The DC2 is also a well-disguised utility knife. It feels agile and capable in hand. If you have jobs that require long, straight cuts, the DC2 is the answer. The angle of the blade makes it easy to use the tip to cut and score, while hiding the knife in a forward grip. The finger ring helps seat your hand during such tasks. The traction notches on the thumb rest aid with precise tasks such as wire stripping, whittling or any task that requires downward pressure on the blade.
CRKT Du Hoc
Sometimes bigger really is better, and that might be the case with the CRKT Du Hoc. This fixed blade designed by Austin McGlaun is a whopping 9.63 inches in length and 9.3 ounces in weight. McGlaun designed the knife to honor his late uncle who earned a Silver Star at Point Du Hoc.
The 5.1-inch blade is made from powder-coated SK-5 carbon steel. The G-10 handle provides an excellent grip, and the included thermoplastic sheath comes with mounting options and makes for easy transport.
Fox Knives 479
We return to folders with this piece from Fox Knives. The 479 is a large flipper that can handle whatever you throw at it. The 2.95-inch blade is made from N690Co stainless with a black Idroglider coating and a G-10 handle. The blade has been treated to 58-60 HRC, making it the hardest blade on our list.
When opened, the knife is 7.48 inches long, and it weighs 4.58 ounces. The finger ring is made from aircraft aluminum to keep weight down without sacrificing toughness. The reversible pocket clip makes for easy carry no matter where you go.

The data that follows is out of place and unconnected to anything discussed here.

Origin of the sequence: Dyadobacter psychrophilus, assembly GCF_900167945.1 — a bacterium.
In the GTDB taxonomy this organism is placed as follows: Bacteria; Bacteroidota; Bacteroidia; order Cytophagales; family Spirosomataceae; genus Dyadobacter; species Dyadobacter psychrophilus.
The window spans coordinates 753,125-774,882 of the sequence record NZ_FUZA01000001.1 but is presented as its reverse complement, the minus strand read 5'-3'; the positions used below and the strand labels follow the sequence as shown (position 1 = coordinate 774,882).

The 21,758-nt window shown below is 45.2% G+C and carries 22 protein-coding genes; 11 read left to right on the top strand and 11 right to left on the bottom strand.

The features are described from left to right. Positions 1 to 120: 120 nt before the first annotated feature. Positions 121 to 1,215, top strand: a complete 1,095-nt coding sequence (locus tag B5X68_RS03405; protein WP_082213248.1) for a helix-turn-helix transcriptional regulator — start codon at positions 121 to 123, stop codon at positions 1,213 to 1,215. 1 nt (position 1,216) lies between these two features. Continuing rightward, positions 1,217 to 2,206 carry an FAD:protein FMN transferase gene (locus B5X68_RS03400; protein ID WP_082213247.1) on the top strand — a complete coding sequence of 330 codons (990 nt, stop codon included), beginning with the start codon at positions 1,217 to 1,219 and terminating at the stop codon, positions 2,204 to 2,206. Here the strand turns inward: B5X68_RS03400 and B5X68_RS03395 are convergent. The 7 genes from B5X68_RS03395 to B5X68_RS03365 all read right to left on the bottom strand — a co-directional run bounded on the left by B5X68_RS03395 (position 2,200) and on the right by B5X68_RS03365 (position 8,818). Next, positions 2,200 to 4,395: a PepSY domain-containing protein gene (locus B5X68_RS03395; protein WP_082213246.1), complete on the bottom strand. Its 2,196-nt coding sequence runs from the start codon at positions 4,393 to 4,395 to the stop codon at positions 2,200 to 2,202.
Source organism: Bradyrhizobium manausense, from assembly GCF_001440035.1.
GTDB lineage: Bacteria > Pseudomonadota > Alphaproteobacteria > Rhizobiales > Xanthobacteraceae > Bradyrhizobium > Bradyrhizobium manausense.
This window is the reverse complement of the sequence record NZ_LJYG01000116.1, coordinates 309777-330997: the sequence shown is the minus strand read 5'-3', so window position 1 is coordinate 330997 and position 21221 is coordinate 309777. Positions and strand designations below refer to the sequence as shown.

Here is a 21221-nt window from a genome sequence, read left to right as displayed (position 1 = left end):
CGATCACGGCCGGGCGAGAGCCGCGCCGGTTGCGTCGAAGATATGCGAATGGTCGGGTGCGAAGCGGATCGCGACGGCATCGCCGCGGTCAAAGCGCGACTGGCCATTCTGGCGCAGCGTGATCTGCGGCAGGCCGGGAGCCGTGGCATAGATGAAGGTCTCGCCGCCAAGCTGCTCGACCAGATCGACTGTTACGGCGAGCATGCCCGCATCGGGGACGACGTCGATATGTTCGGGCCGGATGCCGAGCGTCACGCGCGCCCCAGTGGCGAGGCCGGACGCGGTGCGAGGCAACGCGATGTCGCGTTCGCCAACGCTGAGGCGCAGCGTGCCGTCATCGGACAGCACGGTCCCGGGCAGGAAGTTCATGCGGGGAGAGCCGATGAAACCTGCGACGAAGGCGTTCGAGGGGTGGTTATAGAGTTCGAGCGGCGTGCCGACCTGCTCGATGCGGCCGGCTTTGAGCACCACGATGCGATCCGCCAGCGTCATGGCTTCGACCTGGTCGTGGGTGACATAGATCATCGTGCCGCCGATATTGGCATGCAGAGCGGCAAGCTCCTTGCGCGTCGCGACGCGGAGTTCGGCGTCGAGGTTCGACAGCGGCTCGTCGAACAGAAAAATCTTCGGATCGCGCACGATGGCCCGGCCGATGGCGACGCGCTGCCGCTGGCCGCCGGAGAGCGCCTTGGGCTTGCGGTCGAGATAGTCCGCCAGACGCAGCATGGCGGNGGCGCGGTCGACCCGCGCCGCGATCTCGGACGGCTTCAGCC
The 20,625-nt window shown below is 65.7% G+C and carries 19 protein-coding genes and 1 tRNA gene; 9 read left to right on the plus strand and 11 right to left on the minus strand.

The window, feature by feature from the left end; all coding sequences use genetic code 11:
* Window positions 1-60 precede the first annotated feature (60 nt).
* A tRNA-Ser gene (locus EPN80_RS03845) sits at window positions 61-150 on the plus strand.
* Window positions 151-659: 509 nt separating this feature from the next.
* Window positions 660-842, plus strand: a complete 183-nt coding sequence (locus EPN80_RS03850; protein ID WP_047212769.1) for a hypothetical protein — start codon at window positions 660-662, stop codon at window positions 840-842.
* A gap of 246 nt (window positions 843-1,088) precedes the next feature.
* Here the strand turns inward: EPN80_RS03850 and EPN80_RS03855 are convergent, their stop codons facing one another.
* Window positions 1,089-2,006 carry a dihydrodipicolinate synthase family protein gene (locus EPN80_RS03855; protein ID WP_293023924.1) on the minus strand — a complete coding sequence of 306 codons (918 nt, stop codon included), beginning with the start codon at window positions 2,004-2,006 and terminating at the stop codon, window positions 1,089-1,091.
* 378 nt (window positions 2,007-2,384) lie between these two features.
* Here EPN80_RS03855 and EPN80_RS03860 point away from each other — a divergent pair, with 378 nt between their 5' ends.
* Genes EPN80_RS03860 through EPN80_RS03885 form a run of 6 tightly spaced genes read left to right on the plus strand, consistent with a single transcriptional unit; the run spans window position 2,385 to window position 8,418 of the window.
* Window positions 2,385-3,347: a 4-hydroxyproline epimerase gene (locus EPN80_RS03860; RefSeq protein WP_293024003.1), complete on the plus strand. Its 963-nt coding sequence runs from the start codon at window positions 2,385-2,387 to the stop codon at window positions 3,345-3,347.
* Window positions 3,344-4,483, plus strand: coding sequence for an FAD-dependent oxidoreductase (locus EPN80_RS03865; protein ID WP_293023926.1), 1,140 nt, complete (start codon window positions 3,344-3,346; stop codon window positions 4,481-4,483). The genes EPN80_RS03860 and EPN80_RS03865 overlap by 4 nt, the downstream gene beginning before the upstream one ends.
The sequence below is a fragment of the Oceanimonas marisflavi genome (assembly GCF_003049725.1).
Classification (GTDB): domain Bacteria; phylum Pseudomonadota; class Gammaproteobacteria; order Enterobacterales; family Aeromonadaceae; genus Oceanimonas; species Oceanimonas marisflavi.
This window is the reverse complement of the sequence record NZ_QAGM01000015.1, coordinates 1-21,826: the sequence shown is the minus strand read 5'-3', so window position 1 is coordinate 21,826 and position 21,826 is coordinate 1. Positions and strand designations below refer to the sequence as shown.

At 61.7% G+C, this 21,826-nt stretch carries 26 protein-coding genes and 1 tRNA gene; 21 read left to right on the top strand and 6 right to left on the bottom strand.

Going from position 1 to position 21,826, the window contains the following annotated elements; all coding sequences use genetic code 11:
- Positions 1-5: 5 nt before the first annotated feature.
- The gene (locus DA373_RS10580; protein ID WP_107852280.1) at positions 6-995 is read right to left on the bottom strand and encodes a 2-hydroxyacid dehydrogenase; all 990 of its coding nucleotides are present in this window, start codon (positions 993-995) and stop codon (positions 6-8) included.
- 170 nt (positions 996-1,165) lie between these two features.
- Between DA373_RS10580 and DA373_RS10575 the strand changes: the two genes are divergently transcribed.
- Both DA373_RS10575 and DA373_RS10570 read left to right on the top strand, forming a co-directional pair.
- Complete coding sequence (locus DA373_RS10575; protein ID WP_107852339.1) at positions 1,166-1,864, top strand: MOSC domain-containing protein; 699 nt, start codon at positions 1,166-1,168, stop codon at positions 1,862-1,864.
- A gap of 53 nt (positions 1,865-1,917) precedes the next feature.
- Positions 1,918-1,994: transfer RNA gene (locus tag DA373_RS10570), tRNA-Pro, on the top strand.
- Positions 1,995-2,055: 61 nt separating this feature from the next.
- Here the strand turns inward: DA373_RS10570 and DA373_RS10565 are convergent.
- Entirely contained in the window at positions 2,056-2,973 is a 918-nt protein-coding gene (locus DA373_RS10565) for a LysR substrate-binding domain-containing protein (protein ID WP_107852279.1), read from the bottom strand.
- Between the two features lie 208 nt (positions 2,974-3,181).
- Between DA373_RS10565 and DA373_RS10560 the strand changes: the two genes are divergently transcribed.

Boker Magnum Spike
At 8.25 inches overall, the Boker Magnum Spike Karambit is a full-size fixed blade. Visually, this one is quite striking! The 4-inch talon-shaped blade is 440A stainless steel coated black for corrosion protection and a low profile. A full-length swedge adds attitude.
The handle is very well executed. Multiple finger grooves aid in seating your hand comfortably. There’s a groove on the handle spine with traction notches to securely seat your thumb and help index your grip. The tan G-10 handle features a 3D texturing pattern for an excellent non-slip grip. The edges of the G-10 are chamfered properly, further enhancing grip comfort. The finger ring has an integral spike at the end for a blunt strike option if needed. When held in the reverse grip, the spike helps form a comfortable thumb rest. A molded Kydex sheath with belt adapter promotes easy carry
Due to its large size, the Spike isn’t as agile in-hand as the smaller test karambits. If you tend to manipulate a karambit, this one isn’t for you. Due to the swedge, the blade is somewhat thin and while sharp and able to penetrate like crazy, it might be prone to bending or breaking if used for rough cutting. A smaller version with a 3-inch blade that is more hawkbill than talon, flat ground and without the spike on the ring could be more agile and more EDC friendly. Still, at an
Spartan Blades Ronin Shoto
Spartan Blades teamed up with Tu Lam of Ronin Tactics to design the Ronin Shoto, a folding karambit that is part of the company’s Field Grade line of tactical knives. The Ronin Shoto design leverages the knowledge of Lam along with Spartan Blades co-owners Curtis Iovito and Mark Carey—all three saw action together in the Special Forces—and their experiences serving the USA overseas in Asia. The trio developed a fascination with the karambit during that time and it wasn’t until years later that their fascination manifested itself with the Ronin Shoto.
The knife adopts 2.5 inches of a tanto blade, rarely seen in karambits. For blade steel, CTS XHP premium stainless provides edge longevity and durability. There’s also the Emerson Wave, the only opening method the Ronin Shoto has. The blade rides on Spartan’s OIBBS (oil-infused bronze bushing system). The bronze washers are permanently impregnated with lubricant to ensure glassy smooth blade operation at all times. Textured G-10 slabs conceal dual stainless liners. A linerlock secures the blade in the open position. A deep carry pocket clip carries the knife comfortably. A contrasting red G-10 handle spacer adds a tasteful pop of color.